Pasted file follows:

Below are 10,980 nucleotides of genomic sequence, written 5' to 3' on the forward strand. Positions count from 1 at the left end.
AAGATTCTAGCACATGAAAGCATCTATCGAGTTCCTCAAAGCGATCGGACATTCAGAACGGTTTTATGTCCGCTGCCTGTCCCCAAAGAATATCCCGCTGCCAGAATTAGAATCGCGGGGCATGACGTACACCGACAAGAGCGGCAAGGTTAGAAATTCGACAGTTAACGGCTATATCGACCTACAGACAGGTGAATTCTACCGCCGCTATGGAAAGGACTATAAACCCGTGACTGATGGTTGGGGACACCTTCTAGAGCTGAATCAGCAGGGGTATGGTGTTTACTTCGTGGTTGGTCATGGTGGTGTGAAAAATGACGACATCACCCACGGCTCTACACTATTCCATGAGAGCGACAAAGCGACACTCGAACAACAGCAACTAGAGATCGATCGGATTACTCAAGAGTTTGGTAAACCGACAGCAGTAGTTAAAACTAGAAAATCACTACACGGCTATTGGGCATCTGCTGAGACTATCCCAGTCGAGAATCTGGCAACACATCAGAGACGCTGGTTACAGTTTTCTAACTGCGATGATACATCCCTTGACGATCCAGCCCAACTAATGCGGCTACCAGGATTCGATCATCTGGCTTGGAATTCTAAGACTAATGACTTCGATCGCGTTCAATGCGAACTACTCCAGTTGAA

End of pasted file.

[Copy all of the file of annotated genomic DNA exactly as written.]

Below are 10,980 nucleotides of genomic sequence, written 5' to 3' on the forward strand. Positions count from 1 at the left end.
AAGATTCTAGCACATGAAAGCATCTATCGAGTTCCTCAAAGCGATCGGACATTCAGAACGGTTTTATGTCCGCTGCCTGTCCCCAAAGAATATCCCGCTGCCAGAATTAGAATCGCGGGGCATGACGTACACCGACAAGAGCGGCAAGGTTAGAAATTCGACAGTTAACGGCTATATCGACCTACAGACAGGTGAATTCTACCGCCGCTATGGAAAGGACTATAAACCCGTGACTGATGGTTGGGGACACCTTCTAGAGCTGAATCAGCAGGGGTATGGTGTTTACTTCGTGGTTGGTCATGGTGGTGTGAAAAATGACGACATCACCCACGGCTCTACACTATTCCATGAGAGCGACAAAGCGACACTCGAACAACAGCAACTAGAGATCGATCGGATTACTCAAGAGTTTGGTAAACCGACAGCAGTAGTTAAAACTAGAAAATCACTACACGGCTATTGGGCATCTGCTGAGACTATCCCAGTCGAGAATCTGGCAACACATCAGAGACGCTGGTTACAGTTTTCTAACTGCGATGATACATCCCTTGACGATCCAGCCCAACTAATGCGGCTACCAGGATTCGATCATCTGGCTTGGAATTCTAAGACTAATGACTTCGATCGCGTTCAATGCGAACTACTCCAGTTGAA